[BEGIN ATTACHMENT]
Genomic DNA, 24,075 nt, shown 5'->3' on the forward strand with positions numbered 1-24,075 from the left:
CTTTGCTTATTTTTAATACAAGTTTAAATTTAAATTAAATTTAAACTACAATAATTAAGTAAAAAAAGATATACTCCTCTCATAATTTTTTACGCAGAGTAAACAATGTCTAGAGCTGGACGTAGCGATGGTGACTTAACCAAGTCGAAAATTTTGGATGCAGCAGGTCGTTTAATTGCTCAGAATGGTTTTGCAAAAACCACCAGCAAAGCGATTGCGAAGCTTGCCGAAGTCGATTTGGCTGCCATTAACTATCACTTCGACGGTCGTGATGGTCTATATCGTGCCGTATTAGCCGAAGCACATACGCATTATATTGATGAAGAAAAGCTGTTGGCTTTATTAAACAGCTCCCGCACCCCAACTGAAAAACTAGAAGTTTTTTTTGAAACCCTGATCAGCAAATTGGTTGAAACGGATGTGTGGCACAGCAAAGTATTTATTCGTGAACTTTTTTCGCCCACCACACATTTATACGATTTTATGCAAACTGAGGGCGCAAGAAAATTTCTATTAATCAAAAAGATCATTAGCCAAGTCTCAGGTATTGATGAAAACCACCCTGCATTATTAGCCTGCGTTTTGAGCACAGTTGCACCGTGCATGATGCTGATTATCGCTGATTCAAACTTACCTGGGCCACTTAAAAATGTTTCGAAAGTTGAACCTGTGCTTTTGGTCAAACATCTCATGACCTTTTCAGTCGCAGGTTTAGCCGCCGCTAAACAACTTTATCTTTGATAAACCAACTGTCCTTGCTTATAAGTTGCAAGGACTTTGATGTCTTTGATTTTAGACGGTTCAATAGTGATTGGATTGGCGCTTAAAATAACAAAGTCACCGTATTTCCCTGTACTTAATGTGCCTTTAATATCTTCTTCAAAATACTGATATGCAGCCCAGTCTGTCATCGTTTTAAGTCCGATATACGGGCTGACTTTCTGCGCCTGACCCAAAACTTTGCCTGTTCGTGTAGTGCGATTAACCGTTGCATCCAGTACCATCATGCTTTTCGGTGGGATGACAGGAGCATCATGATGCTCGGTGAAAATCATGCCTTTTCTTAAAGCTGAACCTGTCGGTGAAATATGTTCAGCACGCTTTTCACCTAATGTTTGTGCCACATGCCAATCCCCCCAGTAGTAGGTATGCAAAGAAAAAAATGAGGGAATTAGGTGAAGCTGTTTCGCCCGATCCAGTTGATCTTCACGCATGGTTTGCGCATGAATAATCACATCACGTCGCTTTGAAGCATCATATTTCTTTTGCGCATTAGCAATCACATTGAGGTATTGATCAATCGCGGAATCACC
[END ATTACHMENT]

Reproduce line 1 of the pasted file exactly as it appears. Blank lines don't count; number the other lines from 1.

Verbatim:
Genomic DNA, 24,075 nt, shown 5'->3' on the forward strand with positions numbered 1-24,075 from the left: